- February 18, 2013
Thank you for sharing Sue Tilman Strother’s story of caregiving for her husband, Joe (Feb. 11). She is but one of an army of family caregivers who directly impact the health and well-being of older adults, often with great personal sacrifice.
As the “silver tsunami” of baby boomers crashes on the shore of their golden years, supporting family caregivers must be included in the ministry model. We forget the caregiver is mostly homebound, too, and needs care just as much, if not more, than the care recipient.
“Churches seek to help ease stress on caregivers” (Feb. 11) aptly spotlighted the need for new church-based approaches to support baby boomers and their aging parents in maintaining independence during later life.
National surveys of older adults consistently indicate they prefer to “age in place” in their own homes as long as possible and to delay a move to assisted living or a long-term care facility until it is functionally necessary.
As the graying of the U.S. population accelerates—10,000 baby boomers turn 65 each day—the local church and faith-based organizations can assist a growing aging population at a time when other aging programs have limited resources available.
Shelly Beach, in her book Ambushed by Grace: Help & Hope on the Caregiving Journey, observed, “Caregiving is a gift that comes wrapped with the price tag still dangling, a tag that reads ‘inestimable cost, eternal value.’”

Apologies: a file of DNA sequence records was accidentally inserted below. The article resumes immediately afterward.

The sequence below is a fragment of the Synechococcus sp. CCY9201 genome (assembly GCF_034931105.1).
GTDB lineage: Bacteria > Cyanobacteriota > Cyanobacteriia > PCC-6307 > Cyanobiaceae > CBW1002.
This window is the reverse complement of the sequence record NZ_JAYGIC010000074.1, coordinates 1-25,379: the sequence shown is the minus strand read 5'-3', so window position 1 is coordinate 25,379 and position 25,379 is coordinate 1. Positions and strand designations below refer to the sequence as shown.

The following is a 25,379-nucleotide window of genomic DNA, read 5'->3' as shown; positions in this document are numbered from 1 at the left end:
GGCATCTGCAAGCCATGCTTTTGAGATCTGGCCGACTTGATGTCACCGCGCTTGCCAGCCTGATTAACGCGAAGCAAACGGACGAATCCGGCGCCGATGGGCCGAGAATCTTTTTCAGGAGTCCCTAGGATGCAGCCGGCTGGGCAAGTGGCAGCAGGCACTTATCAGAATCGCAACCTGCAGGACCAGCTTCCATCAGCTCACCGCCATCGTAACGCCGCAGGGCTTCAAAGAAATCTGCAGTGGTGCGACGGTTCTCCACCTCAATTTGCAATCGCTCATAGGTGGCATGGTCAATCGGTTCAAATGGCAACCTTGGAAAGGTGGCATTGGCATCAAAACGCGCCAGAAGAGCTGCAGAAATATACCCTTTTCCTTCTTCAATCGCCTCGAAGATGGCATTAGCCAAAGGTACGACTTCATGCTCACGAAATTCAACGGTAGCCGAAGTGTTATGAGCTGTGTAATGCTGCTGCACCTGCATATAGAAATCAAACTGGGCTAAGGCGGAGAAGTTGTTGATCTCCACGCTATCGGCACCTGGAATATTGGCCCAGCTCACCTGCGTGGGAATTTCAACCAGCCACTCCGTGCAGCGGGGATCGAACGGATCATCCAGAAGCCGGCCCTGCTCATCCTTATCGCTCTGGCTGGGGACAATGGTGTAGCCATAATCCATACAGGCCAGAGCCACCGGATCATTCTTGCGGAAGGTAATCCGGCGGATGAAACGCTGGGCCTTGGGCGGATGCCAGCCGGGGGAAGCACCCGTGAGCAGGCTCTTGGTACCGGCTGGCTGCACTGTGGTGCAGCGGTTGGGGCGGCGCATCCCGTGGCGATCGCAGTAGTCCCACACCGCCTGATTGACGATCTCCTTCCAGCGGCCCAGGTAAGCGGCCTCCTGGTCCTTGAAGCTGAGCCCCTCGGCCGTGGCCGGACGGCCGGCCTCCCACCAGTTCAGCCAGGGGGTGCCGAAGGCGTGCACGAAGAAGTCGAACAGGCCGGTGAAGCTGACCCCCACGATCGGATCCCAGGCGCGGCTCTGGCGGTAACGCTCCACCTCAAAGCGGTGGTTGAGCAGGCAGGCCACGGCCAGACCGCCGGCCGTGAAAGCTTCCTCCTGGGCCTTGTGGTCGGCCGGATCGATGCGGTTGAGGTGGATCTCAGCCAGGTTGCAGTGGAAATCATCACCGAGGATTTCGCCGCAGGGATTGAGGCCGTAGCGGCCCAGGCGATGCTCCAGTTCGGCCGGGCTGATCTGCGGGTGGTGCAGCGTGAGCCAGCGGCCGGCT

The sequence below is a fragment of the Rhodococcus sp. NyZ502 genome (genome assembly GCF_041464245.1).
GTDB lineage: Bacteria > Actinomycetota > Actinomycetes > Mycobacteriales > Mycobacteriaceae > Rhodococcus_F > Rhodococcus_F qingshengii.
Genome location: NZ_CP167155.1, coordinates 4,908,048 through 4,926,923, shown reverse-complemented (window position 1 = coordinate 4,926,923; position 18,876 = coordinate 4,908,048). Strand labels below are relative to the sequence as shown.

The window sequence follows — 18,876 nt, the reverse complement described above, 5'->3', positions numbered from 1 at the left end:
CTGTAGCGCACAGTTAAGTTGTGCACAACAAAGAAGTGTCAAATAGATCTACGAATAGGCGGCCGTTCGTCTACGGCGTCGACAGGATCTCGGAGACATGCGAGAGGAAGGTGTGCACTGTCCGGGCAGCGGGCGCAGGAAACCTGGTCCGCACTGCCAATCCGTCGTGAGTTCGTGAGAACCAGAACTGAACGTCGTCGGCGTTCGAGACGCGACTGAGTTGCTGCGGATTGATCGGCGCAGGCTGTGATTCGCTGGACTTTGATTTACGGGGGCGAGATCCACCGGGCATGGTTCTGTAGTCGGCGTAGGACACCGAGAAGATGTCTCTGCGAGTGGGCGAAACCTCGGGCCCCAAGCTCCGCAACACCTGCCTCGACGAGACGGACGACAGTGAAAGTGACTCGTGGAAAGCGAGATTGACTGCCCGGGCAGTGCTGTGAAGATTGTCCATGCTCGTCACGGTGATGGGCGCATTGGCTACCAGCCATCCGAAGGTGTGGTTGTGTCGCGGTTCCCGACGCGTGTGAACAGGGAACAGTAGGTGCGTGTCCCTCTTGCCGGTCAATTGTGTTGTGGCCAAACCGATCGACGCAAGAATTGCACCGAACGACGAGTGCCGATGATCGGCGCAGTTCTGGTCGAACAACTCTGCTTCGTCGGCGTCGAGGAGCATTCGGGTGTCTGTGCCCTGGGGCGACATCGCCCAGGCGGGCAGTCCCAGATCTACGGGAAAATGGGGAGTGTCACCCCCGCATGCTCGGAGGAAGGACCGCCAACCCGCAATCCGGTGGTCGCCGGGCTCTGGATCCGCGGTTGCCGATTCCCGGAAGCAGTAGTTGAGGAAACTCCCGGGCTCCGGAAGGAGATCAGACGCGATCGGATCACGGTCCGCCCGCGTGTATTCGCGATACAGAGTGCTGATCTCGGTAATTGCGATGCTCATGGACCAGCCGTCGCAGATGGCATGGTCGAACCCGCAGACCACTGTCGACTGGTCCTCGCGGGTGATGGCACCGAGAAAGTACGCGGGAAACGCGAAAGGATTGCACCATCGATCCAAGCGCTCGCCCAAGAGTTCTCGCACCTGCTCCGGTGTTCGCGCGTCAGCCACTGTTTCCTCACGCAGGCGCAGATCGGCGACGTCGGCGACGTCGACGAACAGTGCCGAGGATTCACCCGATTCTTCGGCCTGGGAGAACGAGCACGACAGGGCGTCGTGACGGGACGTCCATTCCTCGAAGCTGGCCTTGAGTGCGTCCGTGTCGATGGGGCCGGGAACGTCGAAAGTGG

The innovative caregiving ministries described in Ken Camp’s article represent useful models for other churches to emulate.
J.B. Watson Jr.
For a very long time now, I have been concerned over the state of our country. We have witnessed the ebbing away from standards that have been fundamental to our American society. One of these standards is saluting the U.S. flag with the Pledge of Allegiance.
As students, every morning and at every event, we pledged. It kept us grounded to our American citizenship, individually and plurally.
However, once leaving school, we have few opportunities to reaffirm our allegiance to “the flag of the United States of America and to the republic for which is stands.”
At the start of every worship service at Park Temple Baptist Church in Pasadena, we take our pledge to the American flag, and we follow with pledging to the Christian flag and to the Bible.
It is my hope that other churches would do so also. It is an honorable and privileged expression of the American Christian church.